View to Pico Ruivo 1862m, Madeira's highest mountain, from the Balcoes viewpoint at Ribeiro Frio

From Balcoes, the view northeast to Faial and Porto Da Cruz

Pico Ruiva

The main walk was to follow two levadas, the Levada Furado and Levada Serra to get me from Ribeiro Frio to Santo da Serra, a small village pleasantly situated inland at about 700m and a little cooler than the rest of the island.
What a difference a day makes though! Today's walking, whilst elevated and with the usual drops to one side of the Levada, was very straightforward and apart from the need to beat a number of guided walking parties on to the same route, was a very relaxing affair. The views can be concealed by dense laurel forest on some sections, but the latter half of the Levada Furado gave interesting walking through numerous rock arches with wonderful views to the northeast coast at Faial, looking down the Ribeira São Roque valley.
The second part of the walk, from the Lamaceiros water tower, was delightfully relaxed strolling through pine forest alongside the Levada Serra. No heart attacks today!

Walking the Levada Furado

Levada Furado


The Levada Serra weaves its way gently through pine forests

A 'rest day' followed, although I slotted in a quick 10km walk down to the Levada Nova above Santa Cruz (near the airport). Easy walking, the path passing many bunches of agapanthus amidst eucalyptus trees and stands of bamboo. But now it's 'beer o'clock'...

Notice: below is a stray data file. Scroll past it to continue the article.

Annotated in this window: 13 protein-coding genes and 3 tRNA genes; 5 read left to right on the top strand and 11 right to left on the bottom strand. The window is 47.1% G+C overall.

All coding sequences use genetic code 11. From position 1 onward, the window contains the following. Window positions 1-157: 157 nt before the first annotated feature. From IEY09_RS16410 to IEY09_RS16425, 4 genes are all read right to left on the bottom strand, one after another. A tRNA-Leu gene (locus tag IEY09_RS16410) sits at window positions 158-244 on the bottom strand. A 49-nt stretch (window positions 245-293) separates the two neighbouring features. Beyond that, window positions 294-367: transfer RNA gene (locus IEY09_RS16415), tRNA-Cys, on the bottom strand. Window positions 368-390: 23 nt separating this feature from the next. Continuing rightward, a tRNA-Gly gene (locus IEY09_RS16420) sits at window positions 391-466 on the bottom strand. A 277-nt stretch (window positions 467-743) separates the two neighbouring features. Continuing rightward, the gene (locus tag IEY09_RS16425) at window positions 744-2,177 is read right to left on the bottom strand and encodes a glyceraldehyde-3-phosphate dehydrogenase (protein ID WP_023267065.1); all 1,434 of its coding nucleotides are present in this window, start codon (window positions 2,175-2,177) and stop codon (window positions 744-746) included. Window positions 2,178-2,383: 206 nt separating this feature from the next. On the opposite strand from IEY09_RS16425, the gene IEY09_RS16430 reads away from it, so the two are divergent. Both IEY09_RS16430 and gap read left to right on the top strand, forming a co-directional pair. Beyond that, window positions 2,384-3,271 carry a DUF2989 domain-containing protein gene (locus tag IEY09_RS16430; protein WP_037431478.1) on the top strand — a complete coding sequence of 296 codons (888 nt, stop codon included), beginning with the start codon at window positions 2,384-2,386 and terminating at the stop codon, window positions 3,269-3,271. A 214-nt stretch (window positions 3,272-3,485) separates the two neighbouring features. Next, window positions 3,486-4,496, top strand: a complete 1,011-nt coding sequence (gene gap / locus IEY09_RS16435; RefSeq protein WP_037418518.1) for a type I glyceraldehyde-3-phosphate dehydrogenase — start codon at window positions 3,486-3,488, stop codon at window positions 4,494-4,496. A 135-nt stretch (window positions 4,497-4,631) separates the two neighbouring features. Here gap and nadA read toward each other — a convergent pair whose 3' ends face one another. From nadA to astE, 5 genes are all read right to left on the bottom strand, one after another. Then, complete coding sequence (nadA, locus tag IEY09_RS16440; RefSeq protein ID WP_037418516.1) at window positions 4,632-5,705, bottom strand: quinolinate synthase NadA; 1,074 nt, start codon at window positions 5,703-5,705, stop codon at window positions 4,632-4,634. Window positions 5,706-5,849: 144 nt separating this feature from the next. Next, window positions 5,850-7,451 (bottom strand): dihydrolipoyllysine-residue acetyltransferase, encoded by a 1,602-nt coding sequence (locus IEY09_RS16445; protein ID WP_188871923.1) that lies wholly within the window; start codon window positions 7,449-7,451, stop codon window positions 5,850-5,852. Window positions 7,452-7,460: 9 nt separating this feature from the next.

Looking down into the Ribeira Santa Cruz valley from the Levada Nova

Agapanthus alongside the Levada Nova

On my penultimate walk, I joined the tourist throngs walking the popular stroll along the São Lourenço peninsular. A walk of about 8km, on well protected and many surfaced paths, including the 171m summit, the Morro do Furado. Splendid views of the peninsula cliffs, multi-coloured volcanic rocks, and north and south coasts. If you're going to do it, go as early as you can to beat the masses!

The little summit of the São Lourenço peninsula, the Morro do Furado

North side of the peninsula

Walkers on this popular route, some in flip flops, others bare chested, most unprepared. Sore feet, sunburnt bellies, and throbbing headaches from dehydration beckon...

The tip of the São Lourenço peninsula from the summit

Stumpy on the summit, not the biggest he's ever climbed...

My final walking day took me from the village of Camacha, along the shady Levada da Serra and on to the Levada dos Tournos into the town of Monte. Giant eucalyptus trees dominated the walk, today in hazy sunshine. 
Monte is famous for its botanical and tropical gardens, street toboggans and the cable car link down into Funchal, the capital city of Madeira.
And now for a couple of nights in the elegant Quinta da Bela Vista, situated on a ridge above Funchal. 
Feet up. Glass poured. Bliss.
Last day spent wandering in Funchal. Nice town, quite laid back and home to half the island's population of a quarter of a million people. Doors on one street on the Old Town showcase work by local artists, there's a fascinating fish section in the Mercado do Lavradores, and it's good to watch the world go by from the famous Golden Gate 'Grand Café'. I didn't bother with the Blandy's Wine Museum although it's probably worth a visit (check tour times beforehand), but enjoyed the various city gardens and sashimi in a tiny restaurant SHU.AKA on Rua das Fontes.
A lazy final afternoon beckons! Ciao!





Black scabbard fish, locally known as Espada, feature frequently on Madeiran menus. If you'd seen this picture  beforehand I bet you would have had second thoughts about trying it! Caught at depths of 800-1200m apparently! But tasty nonetheless...


Blandy's tasting room






























1 comment:

diana kahn said...

I wonder what time of year this was - looks amazing